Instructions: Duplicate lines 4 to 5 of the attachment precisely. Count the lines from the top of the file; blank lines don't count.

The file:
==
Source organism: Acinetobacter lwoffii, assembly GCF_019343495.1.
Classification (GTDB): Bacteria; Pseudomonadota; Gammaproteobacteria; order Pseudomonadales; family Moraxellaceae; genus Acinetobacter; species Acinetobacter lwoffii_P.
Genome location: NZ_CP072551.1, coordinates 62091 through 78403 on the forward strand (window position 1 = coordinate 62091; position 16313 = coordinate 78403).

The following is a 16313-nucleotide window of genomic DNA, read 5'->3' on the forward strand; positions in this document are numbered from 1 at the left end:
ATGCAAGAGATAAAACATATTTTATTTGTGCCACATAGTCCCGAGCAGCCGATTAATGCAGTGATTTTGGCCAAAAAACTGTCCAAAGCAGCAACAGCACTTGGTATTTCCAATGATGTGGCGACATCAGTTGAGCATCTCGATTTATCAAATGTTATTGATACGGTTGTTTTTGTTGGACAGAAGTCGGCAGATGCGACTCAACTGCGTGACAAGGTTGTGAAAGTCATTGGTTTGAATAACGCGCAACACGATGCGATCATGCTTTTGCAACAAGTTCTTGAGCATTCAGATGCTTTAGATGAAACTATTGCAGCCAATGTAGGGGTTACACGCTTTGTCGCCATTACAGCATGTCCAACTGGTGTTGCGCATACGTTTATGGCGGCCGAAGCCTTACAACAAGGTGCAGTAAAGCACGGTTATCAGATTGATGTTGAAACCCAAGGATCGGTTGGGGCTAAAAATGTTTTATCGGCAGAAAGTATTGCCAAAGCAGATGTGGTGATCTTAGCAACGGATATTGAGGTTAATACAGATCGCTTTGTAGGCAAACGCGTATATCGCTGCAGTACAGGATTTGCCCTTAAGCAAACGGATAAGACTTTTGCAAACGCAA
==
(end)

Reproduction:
The following is a 16313-nucleotide window of genomic DNA, read 5'->3' on the forward strand; positions in this document are numbered from 1 at the left end:
ATGCAAGAGATAAAACATATTTTATTTGTGCCACATAGTCCCGAGCAGCCGATTAATGCAGTGATTTTGGCCAAAAAACTGTCCAAAGCAGCAACAGCACTTGGTATTTCCAATGATGTGGCGACATCAGTTGAGCATCTCGATTTATCAAATGTTATTGATACGGTTGTTTTTGTTGGACAGAAGTCGGCAGATGCGACTCAACTGCGTGACAAGGTTGTGAAAGTCATTGGTTTGAATAACGCGCAACACGATGCGATCATGCTTTTGCAACAAGTTCTTGAGCATTCAGATGCTTTAGATGAAACTATTGCAGCCAATGTAGGGGTTACACGCTTTGTCGCCATTACAGCATGTCCAACTGGTGTTGCGCATACGTTTATGGCGGCCGAAGCCTTACAACAAGGTGCAGTAAAGCACGGTTATCAGATTGATGTTGAAACCCAAGGATCGGTTGGGGCTAAAAATGTTTTATCGGCAGAAAGTATTGCCAAAGCAGATGTGGTGATCTTAGCAACGGATATTGAGGTTAATACAGATCGCTTTGTAGGCAAACGCGTATATCGCTGCAGTACAGGATTTGCCCTTAAGCAAACGGATAAGACTTTTGCAAACGCAA